The Big 5 – Utah National Parks Road Trip Itinerary

We have a fun little tradition in our family.  I have never been one for gifts, but I have always loved to travel!  For Christmas every year,

Papa Bear picks a trip for the coming year!

He makes me a card with the destination –  a few pictures and a list of some of the must-see things.  Its probably one of the best gifts he could give me. I look forward to the surprise every year!!

I also really love to plan trips, so once I know the place, I get to do all of the planning 😉!  In past years, we have taken trips to Chicago, Sedona, and Denali National Park in Alaska.  Christmas 2016, this Utah National Park trip was my gift.

Big 5, Big Five

We took the trip in March of 2017.  Baby Bear wasn’t born yet, but you could easily do this trip with children.  It was a FULL trip, but the drives between each destination were generally about three hours or less.  Lots of hiking and exploring which is no problem with the right gear (like our amazing hiking backpack!)

Our 23FB International Signature Airstream (towed by our 2014 Jeep Grand Cherokee diesel) was home for the 10 days of the trip.  Most of the destinations are popular enough that there are hotels nearby if you would prefer not to camp.  

23FB International Signature

Day 1 - Hoover Dam & Lake Meade

The trip started in the Southern California area.  To get out to Utah, we broke the drive into two legs and spent one night at Lake Meade.  Papa Bear and I both have visited Las Vegas a few times, so we didn’t feel a need to go back. But if you are flying into the region, you could EASILY fly into Las Vegas, rent a car, and start from there.

Our plan was to set up camp and take a tour of the Hoover Dam.  I toured the Hoover Dam in 2007 and it was very interesting!!  You can see the huge turbines and you learn about how the dam was built too.  Unfortunately, that day, tours were closed, but we were able to walk around outside to see things from the top.  Still pretty impressive!

Boulder Beach Campground is right on Lake Meade and was lovely!  It was first come first serve, but we arrived in the early afternoon and didn’t have any trouble finding a spot.  Since it is right on the lake, we were able to stroll down to the beach before dinner.  Papa Bear even got in!  

Lodging: Boulder Beach Campground – campground map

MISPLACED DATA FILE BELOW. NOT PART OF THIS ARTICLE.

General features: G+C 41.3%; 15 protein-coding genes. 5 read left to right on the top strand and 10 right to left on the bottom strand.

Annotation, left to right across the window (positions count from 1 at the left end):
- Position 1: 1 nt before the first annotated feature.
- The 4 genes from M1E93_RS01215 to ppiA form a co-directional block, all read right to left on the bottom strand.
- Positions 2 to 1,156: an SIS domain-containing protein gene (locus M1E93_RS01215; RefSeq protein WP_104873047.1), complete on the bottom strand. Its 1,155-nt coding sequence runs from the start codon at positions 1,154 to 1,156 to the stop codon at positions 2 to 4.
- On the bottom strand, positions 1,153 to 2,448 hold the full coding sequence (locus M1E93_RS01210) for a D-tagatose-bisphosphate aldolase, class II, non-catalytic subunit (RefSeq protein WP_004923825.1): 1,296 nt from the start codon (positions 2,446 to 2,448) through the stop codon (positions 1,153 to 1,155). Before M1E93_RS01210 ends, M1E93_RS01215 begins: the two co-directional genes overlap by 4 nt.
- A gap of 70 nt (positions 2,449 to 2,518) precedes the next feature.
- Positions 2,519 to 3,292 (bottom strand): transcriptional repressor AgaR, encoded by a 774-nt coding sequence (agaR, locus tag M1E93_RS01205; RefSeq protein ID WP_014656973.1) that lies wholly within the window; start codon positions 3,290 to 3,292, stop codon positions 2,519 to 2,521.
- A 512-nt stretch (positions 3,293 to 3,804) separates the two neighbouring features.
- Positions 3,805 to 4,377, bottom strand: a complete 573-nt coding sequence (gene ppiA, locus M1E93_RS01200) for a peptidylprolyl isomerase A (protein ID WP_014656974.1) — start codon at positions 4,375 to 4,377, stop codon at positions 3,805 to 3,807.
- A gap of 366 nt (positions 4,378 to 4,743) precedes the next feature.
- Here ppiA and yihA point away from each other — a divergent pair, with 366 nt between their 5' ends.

Boulder Beach Campground

Day two started with a drive to Zion National Park.  The drive took about three hours.  We arrived at the Zion South Campground in the late morning.  It is also first come first serve.  We heard that the campground can fill as early as 8am during the busy season.  March was not particularly busy, so we had no problem getting a desirable site.  By the end of the day, the campground WAS full though.

In the afternoon we walked from the campground to the Watchman Trail via the Pa-rus Trail.  The Watchman Trail was not particularly crowded (especially compared to other trails, as we found out the next day) and offered a sweeping panoramic view of the southern end of the park. 

Lodging: Zion South Campground – campground map

Watchman Trail

The northern points of Zion can only be reached by a (free) park shuttle bus.  The numbers on the map indicate the stops that the shuttle makes.  The bus was a breeze, with very little wait time.  We did hear rumors that in busy seasons (summer months and school holidays), the wait for a bus can be incredibly long.  

When planning the trip, our hope was to do the Narrows hike, which is one of the most popuplar, and seems to be one of the most unique as well.  Unfortunately, because of rain the previous days, the Virgin River was running too quickly and the Narrows hike was closed.  Depending on the season, its fairly common for the Narrows to close, so keep that in mind.  If you do luck out and the hike is open, you can rent gear from several shops just outside of the entrance gate.  

Instead, we took the shuttle all of the way north to the Temple of Sinawava (stop 9) and did the Riverside Walk.  This is a paved, handicap (or stroller!) accessible trail.  It only took us about an hour even with lots of stops for photos.  

Making our way south, we got off the shuttle at the Zion Lodge stop to do the Emerald Pool hike.  You did get some lovely views of the Virgin River flowing through the middle of the park, but otherwise, I thought this trail was a little disappointing.  It was incredibly busy even in March!  The pools themselves weren’t that amazing to see either.  

Virgin River

Another popular hike in Zion is Angels Landing.   Papa Bear is a little afraid of heights and there is a very precarious section of Angels Landing that he didn’t seem too into!  Looks like the National Park Service put out an “eHike” for Angels Landing so that you can see what you are getting yourself into before you actually go.  

LodgingZion South Campground – campground map